Film: The Fox and the Hound
Release Date: July 10, 1981
Scenario: Tod the fox and the Widow Tweed have been inseparable since he was orphaned and left on her doorstep a year ago. Unfortunately, her next-door neighbor, Amos, is a hunter with very little (read as “none”) patience for the fox distracting his newest hunting dog, Copper. When chased by the veteran tracking dog, Chief, Tod finds himself on the railroad tracks facing the headlight of a train. When he ducks out of the way, Chief is struck and falls from the bridge, badly injuring his leg. The rifle-toting hillbilly vows that he will get revenge, causing the Widow Tweed to make a hard decision. She puts Tod in the car the next day and drives him out to the Game Preserve, a large area of the forest where hunting is prohibited, and leaves Tod there, hoping this will give him a better chance of survival.
Leadership Lesson: Recognize when it’s time to encourage your people to move up and/or out.
This is probably the hardest lesson in the series so far. As leaders, we become attached to our people over time. Many times, these work associates become work friends, and sometimes that friendship extends beyond the realm of work. It is important that we keep these relationships within the guidelines of professionalism and that we not allow them to interfere with our duties in the workplace, but I’m sure that lesson will come at a later time.
We invest in our people, and as a result we often feel protective of them. We enjoy seeing them grow and develop under our leadership, and hopefully we learn some things from them as well. These attachments and investments make it very difficult to recognize when it is time to encourage our people to advance their career, whether that means moving up from or out of our team.
This difficulty can also exist with those associates that we may not have developed those same friendships with, but whom we still see a valuable asset to our team. We don’t want to lose the important skills and knowledge they bring to the group.
It can be very easy for us to rationalize that we still have much to teach this individual, or that we need more time to prepare them or our team for their departure. However, this is nothing more than delaying the inevitable. The time always comes when a member of our team is ready to take the next step in their career advancement, and they need us there to encourage them, not holding them back due to selfish pretenses.
Even more than our encouragement, sometimes they may need us to point out to them how ready they are. Many people are too self-conscious or comfortable to recognize their own abilities and potential. In these cases, we must play the role of the mother bird, pushing the chicks out of the nest and making them fly.
How do we recognize this potential? Well, it happens differently in different fields. So, let’s look at a couple of examples to get an idea of what we should be looking for.
Retail: In this example, we are the manager of a retail clothing store. Travis joined us about a year ago and has been one of our top performing associates for the past 6 months. He knows our product, follows our policies, and is wonderful with our customers. He has helped with merchandising, replenishment, and just about every other aspect of running the store. He rarely has to ask questions, and when he does it is usually because a decision needs to be made that has to come from a supervisor or higher. When he has come to us with these questions, we’ve asked him for his opinion of how to resolve the issue, and he has been right on target almost every time. We feel that he is ready to move in to a supervisory role, but we don’t have any openings at our store in the foreseeable future. It was just announced in an internal email for managers only that a new location is opening soon in our local area, and the company is requesting recommendations for a supervisors to help build the new team. If we feel Travis is ready to be a supervisor at our store, but we have no openings, why would we not recommend him for a location with available positions?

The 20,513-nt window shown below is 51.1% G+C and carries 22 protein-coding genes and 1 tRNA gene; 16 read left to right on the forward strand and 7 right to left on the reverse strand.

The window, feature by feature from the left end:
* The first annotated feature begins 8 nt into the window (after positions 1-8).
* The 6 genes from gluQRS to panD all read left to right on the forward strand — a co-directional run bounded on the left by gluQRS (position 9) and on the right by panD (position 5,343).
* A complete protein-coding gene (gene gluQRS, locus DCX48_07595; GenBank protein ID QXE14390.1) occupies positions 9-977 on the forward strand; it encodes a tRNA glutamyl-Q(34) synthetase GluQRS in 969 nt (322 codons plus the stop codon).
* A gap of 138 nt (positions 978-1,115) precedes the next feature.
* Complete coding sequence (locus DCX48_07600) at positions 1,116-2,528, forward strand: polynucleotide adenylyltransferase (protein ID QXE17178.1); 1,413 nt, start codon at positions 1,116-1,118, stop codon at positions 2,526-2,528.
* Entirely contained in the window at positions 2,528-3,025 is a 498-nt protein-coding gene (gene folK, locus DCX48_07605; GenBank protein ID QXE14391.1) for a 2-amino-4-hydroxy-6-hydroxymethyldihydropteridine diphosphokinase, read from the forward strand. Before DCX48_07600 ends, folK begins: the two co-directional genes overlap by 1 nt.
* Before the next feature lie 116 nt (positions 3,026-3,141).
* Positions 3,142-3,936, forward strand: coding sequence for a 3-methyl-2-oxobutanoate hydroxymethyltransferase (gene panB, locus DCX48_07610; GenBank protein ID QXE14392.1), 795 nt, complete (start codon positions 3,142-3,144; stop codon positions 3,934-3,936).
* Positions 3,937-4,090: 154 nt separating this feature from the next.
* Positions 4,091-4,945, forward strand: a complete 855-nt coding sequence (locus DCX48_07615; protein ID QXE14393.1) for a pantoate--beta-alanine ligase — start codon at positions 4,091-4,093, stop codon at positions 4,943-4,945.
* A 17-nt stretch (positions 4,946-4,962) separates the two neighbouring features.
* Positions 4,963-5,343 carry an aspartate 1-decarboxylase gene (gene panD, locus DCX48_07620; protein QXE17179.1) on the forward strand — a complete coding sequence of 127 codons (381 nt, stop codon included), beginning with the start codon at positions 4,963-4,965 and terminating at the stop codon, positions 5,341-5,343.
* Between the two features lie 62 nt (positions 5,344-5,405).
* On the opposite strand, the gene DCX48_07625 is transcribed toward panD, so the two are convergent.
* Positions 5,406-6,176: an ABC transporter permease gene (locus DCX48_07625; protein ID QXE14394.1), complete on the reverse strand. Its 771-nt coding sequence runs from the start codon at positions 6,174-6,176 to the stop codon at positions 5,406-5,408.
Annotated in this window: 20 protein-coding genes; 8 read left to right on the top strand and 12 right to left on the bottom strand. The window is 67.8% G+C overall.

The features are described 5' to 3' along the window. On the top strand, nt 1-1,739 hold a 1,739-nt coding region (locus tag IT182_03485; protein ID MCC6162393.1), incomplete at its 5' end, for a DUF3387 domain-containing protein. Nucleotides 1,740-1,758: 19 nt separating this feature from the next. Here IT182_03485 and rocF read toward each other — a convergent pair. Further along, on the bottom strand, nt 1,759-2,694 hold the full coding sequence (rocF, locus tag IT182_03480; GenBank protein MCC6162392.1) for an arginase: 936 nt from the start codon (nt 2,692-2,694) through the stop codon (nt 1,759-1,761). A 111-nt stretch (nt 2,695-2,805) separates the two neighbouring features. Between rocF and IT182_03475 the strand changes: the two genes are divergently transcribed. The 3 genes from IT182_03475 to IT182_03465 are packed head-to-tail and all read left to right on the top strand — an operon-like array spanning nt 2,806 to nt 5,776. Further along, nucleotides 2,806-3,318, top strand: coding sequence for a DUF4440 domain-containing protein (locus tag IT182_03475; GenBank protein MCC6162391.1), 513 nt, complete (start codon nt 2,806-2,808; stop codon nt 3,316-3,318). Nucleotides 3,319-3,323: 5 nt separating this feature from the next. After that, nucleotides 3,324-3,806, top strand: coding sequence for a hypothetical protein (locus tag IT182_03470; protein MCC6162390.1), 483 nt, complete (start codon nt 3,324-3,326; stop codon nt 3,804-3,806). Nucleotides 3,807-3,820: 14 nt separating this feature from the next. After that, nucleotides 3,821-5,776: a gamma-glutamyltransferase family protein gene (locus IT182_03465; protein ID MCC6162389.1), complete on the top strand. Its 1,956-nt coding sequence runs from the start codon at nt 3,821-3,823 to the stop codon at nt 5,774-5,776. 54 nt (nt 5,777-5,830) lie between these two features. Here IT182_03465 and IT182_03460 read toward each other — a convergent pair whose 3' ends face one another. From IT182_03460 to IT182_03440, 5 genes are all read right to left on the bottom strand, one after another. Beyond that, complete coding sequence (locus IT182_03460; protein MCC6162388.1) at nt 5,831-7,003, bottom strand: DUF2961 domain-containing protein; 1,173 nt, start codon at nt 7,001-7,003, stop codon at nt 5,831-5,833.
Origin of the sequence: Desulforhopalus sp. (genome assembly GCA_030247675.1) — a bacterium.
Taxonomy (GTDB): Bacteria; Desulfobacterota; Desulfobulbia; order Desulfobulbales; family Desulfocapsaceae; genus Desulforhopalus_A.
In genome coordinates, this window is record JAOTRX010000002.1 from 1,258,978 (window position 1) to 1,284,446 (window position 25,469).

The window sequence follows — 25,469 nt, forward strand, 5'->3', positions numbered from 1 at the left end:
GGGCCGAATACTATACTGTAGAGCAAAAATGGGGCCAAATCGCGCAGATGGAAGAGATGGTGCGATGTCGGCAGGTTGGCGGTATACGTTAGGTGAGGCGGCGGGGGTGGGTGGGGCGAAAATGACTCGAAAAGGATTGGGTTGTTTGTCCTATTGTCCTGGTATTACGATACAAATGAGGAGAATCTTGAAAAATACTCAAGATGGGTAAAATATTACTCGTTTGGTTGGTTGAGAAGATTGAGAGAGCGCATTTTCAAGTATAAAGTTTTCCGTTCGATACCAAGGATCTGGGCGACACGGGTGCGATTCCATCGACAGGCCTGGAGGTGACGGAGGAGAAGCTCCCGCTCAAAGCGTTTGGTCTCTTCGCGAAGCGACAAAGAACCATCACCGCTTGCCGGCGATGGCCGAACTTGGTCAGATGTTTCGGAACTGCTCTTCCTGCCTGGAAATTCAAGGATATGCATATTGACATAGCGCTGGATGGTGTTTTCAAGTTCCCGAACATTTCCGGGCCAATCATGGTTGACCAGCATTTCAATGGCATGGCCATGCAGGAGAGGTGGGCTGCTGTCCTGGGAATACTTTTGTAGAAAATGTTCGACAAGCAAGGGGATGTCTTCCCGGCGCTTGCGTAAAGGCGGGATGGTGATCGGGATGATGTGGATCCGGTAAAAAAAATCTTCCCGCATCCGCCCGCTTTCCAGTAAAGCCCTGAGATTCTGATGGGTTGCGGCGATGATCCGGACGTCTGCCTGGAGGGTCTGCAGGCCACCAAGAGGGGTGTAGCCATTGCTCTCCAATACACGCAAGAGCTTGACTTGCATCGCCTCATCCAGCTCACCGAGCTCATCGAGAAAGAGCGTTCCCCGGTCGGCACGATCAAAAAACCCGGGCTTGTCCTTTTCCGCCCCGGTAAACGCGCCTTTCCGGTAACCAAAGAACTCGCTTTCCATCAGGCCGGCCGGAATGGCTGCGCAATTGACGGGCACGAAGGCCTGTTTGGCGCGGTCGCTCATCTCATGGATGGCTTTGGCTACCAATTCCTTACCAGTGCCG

Office: Jackie has been a member of our Accounting team for several years now. She joined us to help with some filing as a temp with no accounting experience, but we found that she has a great skill for numbers and learns new concepts very quickly. She has been integral in helping us tighten-up many of our processes and reduce our risk of errors. In addition to these skills, we’ve also noticed she has a talent for design: from potluck sign-up sheets to team meeting invitations, she has produced some incredibly creative and eye-catching layouts. When we’ve spoken to her about this, she’s told us that it’s something she’s dabbled in for quite some time now, and that “maybe one day” she’d look in to taking some graphic design classes and see about doing more with those particular talents. While having lunch with our friend who manages the marketing department, she mentions that they are going to need to hire a few new graphic designers soon in order to keep up with the demand of the company’s growing need, but that she finds a lot of external hires take a long time to understand our business and how we communicate with our customers. If we’ve been impressed with Jackie’s skills and know that she understands our business, what would be our reason not to mention them to our friend? It could potentially benefit our associate, our friend, and our company.
Growing and cultivating is an important part of our job as leaders. However, as any farmer can tell you, every plant reaches a peak where it must be removed and become something more, something new. Our people depend on us to help with this part of their career advancement as well, whether they know it or not.